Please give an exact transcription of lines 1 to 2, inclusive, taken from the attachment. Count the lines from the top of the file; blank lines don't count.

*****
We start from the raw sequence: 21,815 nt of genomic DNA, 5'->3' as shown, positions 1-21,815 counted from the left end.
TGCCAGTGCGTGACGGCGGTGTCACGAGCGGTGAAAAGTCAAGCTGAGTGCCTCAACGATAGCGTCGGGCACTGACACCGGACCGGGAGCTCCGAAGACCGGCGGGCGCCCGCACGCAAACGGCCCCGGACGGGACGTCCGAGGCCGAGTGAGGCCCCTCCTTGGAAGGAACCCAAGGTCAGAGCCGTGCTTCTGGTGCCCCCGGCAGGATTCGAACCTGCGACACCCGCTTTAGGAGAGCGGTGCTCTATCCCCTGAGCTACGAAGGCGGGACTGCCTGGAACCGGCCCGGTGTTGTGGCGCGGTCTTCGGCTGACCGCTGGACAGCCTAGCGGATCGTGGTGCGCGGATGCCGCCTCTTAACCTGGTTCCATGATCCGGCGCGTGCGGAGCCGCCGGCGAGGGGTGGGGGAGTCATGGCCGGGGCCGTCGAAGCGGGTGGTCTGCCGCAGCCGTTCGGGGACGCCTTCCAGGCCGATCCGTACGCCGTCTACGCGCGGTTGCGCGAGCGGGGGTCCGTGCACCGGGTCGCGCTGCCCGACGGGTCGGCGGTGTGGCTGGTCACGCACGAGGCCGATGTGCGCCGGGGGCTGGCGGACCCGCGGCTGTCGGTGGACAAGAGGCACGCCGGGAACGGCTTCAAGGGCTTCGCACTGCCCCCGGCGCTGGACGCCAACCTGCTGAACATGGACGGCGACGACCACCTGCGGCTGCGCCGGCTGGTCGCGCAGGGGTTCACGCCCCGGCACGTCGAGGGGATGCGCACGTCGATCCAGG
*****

We start from the raw sequence: 21,815 nt of genomic DNA, 5'->3' as shown, positions 1-21,815 counted from the left end.
TGCCAGTGCGTGACGGCGGTGTCACGAGCGGTGAAAAGTCAAGCTGAGTGCCTCAACGATAGCGTCGGGCACTGACACCGGACCGGGAGCTCCGAAGACCGGCGGGCGCCCGCACGCAAACGGCCCCGGACGGGACGTCCGAGGCCGAGTGAGGCCCCTCCTTGGAAGGAACCCAAGGTCAGAGCCGTGCTTCTGGTGCCCCCGGCAGGATTCGAACCTGCGACACCCGCTTTAGGAGAGCGGTGCTCTATCCCCTGAGCTACGAAGGCGGGACTGCCTGGAACCGGCCCGGTGTTGTGGCGCGGTCTTCGGCTGACCGCTGGACAGCCTAGCGGATCGTGGTGCGCGGATGCCGCCTCTTAACCTGGTTCCATGATCCGGCGCGTGCGGAGCCGCCGGCGAGGGGTGGGGGAGTCATGGCCGGGGCCGTCGAAGCGGGTGGTCTGCCGCAGCCGTTCGGGGACGCCTTCCAGGCCGATCCGTACGCCGTCTACGCGCGGTTGCGCGAGCGGGGGTCCGTGCACCGGGTCGCGCTGCCCGACGGGTCGGCGGTGTGGCTGGTCACGCACGAGGCCGATGTGCGCCGGGGGCTGGCGGACCCGCGGCTGTCGGTGGACAAGAGGCACGCCGGGAACGGCTTCAAGGGCTTCGCACTGCCCCCGGCGCTGGACGCCAACCTGCTGAACATGGACGGCGACGACCACCTGCGGCTGCGCCGGCTGGTCGCGCAGGGGTTCACGCCCCGGCACGTCGAGGGGATGCGCACGTCGATCCAGG